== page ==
Are you sure? yes | no

Hexastorm wrote 11/05/2017 at 16:52 point

PMMA absorbs light at 405 nm. The laser printers at your office use 800 nm and low power lasers. I use 405 nm and high power lasers. So yes; there is concrete proof that PMMA injection molded systems are not intrinsically costly. There is no proof that quartz systems are not intrinsically costly.  It's unclear what the prices of these systems would be .

  Are you sure? yes | no

Paul wrote 11/03/2017 at 13:21 point

A good variation on the usual way.  I build a few instruments based on this and similar methods between 1985-1989.  A couple of important notes:  

1. The scanned field is NOT flat: The optical distance to the target plane *increases* as the polygon rotates away from normal.  Not only is it geometrically longer, some of the increased  path length is in the high-index polygon too, increasing the path length even more.  The result is a curved focal or scan plane.  One of my instruments actually depended on this: a rotating polygon was used to tune the optical path length inside an optical resonator cavity, to adjust a tunable laser that was phase-locked to that cavity. 

2. You get some significant spherical aberration when you focus through a thick window like that, for similar reasons: the light rays at the periphery of the optical cone take a longer path to the target plane than rays going through the middle of the cone, with the result that they focus at a different depth.  For a laser at f/50 (or whatever it is), this probably isn't significant, but in an imaging system at f/2, it seriously degrades focus.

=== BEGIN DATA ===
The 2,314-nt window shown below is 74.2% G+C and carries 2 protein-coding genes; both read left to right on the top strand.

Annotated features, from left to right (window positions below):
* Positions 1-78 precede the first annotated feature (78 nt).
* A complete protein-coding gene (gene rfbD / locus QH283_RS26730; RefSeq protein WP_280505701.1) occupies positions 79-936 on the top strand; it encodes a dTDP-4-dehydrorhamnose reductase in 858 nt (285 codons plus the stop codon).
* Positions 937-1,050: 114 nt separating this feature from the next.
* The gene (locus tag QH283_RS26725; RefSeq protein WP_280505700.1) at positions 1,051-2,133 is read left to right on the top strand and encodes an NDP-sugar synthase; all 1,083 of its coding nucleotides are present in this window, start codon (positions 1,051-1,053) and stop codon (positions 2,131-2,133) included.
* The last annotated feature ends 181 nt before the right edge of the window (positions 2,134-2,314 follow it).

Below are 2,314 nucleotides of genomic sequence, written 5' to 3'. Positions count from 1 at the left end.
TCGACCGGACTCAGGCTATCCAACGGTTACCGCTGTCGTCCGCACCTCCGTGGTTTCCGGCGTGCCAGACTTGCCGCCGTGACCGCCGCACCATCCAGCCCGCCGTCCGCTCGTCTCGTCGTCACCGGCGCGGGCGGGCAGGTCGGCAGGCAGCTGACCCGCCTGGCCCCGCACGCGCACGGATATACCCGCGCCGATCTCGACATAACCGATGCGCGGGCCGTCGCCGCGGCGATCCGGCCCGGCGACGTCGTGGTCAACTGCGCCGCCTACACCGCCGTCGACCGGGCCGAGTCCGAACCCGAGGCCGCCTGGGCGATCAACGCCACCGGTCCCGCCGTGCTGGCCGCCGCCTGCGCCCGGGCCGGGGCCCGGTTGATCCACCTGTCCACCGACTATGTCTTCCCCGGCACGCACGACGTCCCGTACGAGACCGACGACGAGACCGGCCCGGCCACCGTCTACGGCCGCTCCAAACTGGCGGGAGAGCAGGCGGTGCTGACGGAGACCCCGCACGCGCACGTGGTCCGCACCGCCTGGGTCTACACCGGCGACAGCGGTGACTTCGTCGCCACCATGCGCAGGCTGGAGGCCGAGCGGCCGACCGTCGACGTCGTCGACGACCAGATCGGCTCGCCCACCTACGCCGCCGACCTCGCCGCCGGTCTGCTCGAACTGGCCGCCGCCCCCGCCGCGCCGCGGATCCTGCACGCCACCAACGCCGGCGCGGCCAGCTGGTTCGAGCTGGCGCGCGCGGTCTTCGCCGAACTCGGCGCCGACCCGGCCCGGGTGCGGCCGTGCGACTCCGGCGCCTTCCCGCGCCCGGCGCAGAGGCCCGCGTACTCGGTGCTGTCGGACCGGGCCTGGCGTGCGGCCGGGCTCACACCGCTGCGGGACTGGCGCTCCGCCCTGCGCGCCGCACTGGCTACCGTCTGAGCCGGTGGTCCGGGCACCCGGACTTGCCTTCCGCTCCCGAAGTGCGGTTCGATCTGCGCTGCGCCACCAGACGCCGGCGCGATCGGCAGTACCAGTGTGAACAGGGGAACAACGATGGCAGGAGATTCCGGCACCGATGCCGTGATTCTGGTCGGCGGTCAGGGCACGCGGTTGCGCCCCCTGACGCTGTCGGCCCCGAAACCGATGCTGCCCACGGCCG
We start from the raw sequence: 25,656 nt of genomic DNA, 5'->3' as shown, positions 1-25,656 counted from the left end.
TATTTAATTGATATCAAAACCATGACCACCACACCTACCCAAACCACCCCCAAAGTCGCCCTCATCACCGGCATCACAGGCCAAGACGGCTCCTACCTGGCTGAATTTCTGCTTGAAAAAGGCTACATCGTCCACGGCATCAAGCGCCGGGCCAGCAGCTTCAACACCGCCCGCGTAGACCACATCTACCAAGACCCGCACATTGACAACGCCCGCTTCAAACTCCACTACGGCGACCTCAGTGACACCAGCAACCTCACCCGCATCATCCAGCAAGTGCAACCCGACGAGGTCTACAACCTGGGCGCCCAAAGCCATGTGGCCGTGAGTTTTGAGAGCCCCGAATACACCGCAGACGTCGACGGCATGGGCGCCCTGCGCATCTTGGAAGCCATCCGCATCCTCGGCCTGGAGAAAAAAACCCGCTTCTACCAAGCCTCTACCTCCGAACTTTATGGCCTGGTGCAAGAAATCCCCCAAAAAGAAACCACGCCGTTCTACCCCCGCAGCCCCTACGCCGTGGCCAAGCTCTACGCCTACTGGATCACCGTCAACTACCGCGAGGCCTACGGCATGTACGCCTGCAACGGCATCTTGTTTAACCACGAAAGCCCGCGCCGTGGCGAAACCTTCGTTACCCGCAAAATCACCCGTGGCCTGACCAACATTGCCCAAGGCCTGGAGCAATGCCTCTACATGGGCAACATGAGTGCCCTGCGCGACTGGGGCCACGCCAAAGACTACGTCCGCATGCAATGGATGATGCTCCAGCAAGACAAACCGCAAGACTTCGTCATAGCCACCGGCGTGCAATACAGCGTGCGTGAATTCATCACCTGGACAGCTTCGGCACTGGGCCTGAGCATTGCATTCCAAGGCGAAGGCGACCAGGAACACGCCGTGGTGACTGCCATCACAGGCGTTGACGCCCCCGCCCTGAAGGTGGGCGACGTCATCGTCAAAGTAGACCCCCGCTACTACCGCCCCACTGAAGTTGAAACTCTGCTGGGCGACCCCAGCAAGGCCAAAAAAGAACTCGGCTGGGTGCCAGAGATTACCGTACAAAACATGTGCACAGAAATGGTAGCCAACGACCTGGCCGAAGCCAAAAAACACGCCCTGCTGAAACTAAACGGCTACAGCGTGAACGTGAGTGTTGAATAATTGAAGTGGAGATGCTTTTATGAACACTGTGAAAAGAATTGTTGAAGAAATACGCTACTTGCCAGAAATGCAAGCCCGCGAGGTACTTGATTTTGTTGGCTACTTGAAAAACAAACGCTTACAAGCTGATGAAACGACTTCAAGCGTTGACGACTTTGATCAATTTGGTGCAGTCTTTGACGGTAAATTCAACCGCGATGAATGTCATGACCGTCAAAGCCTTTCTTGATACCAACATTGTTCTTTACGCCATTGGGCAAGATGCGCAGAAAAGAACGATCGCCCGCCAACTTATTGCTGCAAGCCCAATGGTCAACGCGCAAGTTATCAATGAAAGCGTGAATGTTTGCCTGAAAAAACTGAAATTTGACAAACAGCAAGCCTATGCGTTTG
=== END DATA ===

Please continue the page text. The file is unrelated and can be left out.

Are you sure? yes | no

Hexastorm wrote 11/04/2017 at 22:09 point

Paul, thank you for your reply!
A transparent polygon scanner with a single laser bundle was first patented by Lindberg in 1962.  The scan field is not flat and you can get some significant optical aberrations. A full numerical model is available here . A description of this model is available in the technical presentation. The result shows that in practice the scan field is flat and the optical aberrations are not significant.

  Are you sure? yes | no

Hexastorm wrote 11/03/2017 at 11:58 point

Well this is the first comment! If Hackers are interested in transparent polygon scanning let me know :P ..

  Are you sure? yes | no